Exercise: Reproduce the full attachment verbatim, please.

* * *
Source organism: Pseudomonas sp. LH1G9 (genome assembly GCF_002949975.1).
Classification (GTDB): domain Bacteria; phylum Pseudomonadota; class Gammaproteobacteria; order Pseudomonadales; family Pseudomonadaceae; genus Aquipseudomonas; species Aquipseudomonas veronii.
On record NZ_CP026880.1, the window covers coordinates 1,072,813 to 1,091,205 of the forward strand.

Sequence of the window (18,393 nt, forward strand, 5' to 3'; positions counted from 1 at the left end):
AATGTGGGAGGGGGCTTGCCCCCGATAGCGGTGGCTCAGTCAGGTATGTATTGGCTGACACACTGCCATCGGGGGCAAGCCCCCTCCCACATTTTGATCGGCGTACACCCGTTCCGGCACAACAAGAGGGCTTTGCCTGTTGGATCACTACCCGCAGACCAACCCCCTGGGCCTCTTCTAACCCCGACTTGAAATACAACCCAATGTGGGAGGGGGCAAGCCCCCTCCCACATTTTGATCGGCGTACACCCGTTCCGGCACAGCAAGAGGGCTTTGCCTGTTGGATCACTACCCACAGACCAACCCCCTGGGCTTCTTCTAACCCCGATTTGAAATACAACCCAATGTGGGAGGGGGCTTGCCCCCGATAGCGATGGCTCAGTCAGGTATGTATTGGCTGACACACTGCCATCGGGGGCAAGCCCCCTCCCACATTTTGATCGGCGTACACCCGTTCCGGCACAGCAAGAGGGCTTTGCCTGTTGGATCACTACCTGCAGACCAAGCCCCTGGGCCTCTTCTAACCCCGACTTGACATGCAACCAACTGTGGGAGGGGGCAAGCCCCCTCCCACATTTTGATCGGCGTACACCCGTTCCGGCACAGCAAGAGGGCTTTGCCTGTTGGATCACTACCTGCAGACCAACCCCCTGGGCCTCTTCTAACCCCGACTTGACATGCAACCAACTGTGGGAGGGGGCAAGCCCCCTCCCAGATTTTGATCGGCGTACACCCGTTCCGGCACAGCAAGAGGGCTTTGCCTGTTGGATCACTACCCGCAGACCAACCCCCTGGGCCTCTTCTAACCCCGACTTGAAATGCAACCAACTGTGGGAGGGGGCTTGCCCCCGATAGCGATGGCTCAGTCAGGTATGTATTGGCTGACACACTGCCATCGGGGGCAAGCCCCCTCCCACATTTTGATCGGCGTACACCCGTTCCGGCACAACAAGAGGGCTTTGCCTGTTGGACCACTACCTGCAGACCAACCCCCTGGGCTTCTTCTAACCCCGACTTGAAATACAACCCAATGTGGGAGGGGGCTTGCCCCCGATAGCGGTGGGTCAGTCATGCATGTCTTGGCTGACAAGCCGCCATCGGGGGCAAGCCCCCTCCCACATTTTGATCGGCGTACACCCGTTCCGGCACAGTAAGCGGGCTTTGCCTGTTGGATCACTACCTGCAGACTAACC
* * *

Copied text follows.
Source organism: Pseudomonas sp. LH1G9 (genome assembly GCF_002949975.1).
Classification (GTDB): domain Bacteria; phylum Pseudomonadota; class Gammaproteobacteria; order Pseudomonadales; family Pseudomonadaceae; genus Aquipseudomonas; species Aquipseudomonas veronii.
On record NZ_CP026880.1, the window covers coordinates 1,072,813 to 1,091,205 of the forward strand.

Sequence of the window (18,393 nt, forward strand, 5' to 3'; positions counted from 1 at the left end):
AATGTGGGAGGGGGCTTGCCCCCGATAGCGGTGGCTCAGTCAGGTATGTATTGGCTGACACACTGCCATCGGGGGCAAGCCCCCTCCCACATTTTGATCGGCGTACACCCGTTCCGGCACAACAAGAGGGCTTTGCCTGTTGGATCACTACCCGCAGACCAACCCCCTGGGCCTCTTCTAACCCCGACTTGAAATACAACCCAATGTGGGAGGGGGCAAGCCCCCTCCCACATTTTGATCGGCGTACACCCGTTCCGGCACAGCAAGAGGGCTTTGCCTGTTGGATCACTACCCACAGACCAACCCCCTGGGCTTCTTCTAACCCCGATTTGAAATACAACCCAATGTGGGAGGGGGCTTGCCCCCGATAGCGATGGCTCAGTCAGGTATGTATTGGCTGACACACTGCCATCGGGGGCAAGCCCCCTCCCACATTTTGATCGGCGTACACCCGTTCCGGCACAGCAAGAGGGCTTTGCCTGTTGGATCACTACCTGCAGACCAAGCCCCTGGGCCTCTTCTAACCCCGACTTGACATGCAACCAACTGTGGGAGGGGGCAAGCCCCCTCCCACATTTTGATCGGCGTACACCCGTTCCGGCACAGCAAGAGGGCTTTGCCTGTTGGATCACTACCTGCAGACCAACCCCCTGGGCCTCTTCTAACCCCGACTTGACATGCAACCAACTGTGGGAGGGGGCAAGCCCCCTCCCAGATTTTGATCGGCGTACACCCGTTCCGGCACAGCAAGAGGGCTTTGCCTGTTGGATCACTACCCGCAGACCAACCCCCTGGGCCTCTTCTAACCCCGACTTGAAATGCAACCAACTGTGGGAGGGGGCTTGCCCCCGATAGCGATGGCTCAGTCAGGTATGTATTGGCTGACACACTGCCATCGGGGGCAAGCCCCCTCCCACATTTTGATCGGCGTACACCCGTTCCGGCACAACAAGAGGGCTTTGCCTGTTGGACCACTACCTGCAGACCAACCCCCTGGGCTTCTTCTAACCCCGACTTGAAATACAACCCAATGTGGGAGGGGGCTTGCCCCCGATAGCGGTGGGTCAGTCATGCATGTCTTGGCTGACAAGCCGCCATCGGGGGCAAGCCCCCTCCCACATTTTGATCGGCGTACACCCGTTCCGGCACAGTAAGCGGGCTTTGCCTGTTGGATCACTACCTGCAGACTAACC